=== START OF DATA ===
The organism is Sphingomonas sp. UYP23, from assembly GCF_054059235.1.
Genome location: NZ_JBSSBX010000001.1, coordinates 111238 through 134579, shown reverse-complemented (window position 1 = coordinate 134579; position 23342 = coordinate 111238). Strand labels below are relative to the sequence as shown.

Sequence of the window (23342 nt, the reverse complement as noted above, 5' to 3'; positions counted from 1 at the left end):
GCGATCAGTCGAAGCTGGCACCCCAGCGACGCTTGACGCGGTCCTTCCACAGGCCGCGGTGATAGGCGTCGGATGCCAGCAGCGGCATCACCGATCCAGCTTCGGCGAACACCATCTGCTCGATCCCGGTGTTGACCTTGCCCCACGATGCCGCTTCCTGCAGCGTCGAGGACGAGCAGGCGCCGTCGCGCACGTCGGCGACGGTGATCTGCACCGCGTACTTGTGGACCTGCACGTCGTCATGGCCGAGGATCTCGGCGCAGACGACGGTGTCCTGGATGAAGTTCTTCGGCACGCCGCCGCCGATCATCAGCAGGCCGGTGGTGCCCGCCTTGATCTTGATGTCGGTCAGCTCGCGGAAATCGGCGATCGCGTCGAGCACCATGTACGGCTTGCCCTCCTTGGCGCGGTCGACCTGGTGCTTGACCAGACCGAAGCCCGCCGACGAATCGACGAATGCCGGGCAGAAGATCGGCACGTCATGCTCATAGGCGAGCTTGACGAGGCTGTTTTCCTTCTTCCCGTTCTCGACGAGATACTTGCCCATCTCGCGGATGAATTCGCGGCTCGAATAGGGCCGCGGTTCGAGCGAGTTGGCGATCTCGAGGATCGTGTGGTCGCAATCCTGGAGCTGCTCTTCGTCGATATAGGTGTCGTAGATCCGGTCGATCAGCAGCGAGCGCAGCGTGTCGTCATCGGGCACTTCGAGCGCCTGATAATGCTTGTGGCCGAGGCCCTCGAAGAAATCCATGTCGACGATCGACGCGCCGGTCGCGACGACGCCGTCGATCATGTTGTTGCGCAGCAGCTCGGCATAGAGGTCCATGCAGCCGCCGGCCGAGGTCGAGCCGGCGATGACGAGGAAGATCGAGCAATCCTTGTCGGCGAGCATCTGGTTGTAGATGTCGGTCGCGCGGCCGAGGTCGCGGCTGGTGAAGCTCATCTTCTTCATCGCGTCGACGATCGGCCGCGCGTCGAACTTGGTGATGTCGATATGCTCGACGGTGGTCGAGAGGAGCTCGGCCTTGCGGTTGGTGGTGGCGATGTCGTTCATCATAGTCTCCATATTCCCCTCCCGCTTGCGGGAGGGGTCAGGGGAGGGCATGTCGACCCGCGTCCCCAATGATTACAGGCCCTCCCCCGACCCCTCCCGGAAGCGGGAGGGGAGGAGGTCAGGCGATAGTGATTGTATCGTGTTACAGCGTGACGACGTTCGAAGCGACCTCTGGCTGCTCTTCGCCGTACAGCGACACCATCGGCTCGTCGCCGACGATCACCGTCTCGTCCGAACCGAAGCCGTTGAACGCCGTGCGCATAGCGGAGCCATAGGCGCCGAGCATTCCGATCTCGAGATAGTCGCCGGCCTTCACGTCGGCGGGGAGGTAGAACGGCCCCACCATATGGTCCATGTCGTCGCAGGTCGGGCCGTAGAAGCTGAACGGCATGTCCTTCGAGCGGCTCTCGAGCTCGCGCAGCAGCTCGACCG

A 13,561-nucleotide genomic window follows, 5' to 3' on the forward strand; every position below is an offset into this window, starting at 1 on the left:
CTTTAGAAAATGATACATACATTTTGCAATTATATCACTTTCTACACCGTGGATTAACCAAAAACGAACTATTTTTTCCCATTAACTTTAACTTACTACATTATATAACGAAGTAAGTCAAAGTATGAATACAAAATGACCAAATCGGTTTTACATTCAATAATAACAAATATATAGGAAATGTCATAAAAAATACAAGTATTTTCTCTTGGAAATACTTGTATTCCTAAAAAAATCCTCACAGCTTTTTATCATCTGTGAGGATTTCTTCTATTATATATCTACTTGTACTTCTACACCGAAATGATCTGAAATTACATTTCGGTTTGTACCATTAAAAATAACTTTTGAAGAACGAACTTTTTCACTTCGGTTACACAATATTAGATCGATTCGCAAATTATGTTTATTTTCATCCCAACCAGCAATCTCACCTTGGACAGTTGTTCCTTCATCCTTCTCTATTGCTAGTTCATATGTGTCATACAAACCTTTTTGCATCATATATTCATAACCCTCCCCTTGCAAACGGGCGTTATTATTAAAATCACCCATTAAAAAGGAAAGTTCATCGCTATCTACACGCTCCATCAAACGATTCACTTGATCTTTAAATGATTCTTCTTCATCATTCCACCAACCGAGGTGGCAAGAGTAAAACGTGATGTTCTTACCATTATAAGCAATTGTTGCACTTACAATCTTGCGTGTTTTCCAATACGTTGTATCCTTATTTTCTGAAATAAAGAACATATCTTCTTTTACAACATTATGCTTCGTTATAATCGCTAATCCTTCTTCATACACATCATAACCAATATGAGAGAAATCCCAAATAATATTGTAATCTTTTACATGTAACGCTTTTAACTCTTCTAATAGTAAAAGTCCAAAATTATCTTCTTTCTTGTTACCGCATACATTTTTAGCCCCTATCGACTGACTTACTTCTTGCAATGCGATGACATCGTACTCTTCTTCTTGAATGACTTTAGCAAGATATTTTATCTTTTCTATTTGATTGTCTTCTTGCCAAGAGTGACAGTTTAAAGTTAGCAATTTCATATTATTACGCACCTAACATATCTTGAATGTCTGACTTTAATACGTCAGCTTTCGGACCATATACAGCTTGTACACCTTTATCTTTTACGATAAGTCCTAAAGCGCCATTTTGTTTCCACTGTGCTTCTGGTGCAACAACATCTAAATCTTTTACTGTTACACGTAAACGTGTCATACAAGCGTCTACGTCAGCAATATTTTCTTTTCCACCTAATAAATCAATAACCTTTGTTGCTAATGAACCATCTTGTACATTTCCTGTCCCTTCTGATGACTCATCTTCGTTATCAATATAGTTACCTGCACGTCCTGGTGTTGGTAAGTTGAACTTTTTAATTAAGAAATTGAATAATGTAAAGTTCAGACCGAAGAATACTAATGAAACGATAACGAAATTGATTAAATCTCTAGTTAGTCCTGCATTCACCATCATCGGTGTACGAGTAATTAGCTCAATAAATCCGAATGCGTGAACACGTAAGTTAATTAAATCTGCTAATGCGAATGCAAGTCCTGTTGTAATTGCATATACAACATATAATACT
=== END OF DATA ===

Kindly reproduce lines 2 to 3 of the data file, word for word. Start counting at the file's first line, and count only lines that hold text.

Genome location: NZ_JBSSBX010000001.1, coordinates 111238 through 134579, shown reverse-complemented (window position 1 = coordinate 134579; position 23342 = coordinate 111238). Strand labels below are relative to the sequence as shown.

Sequence of the window (23342 nt, the reverse complement as noted above, 5' to 3'; positions counted from 1 at the left end):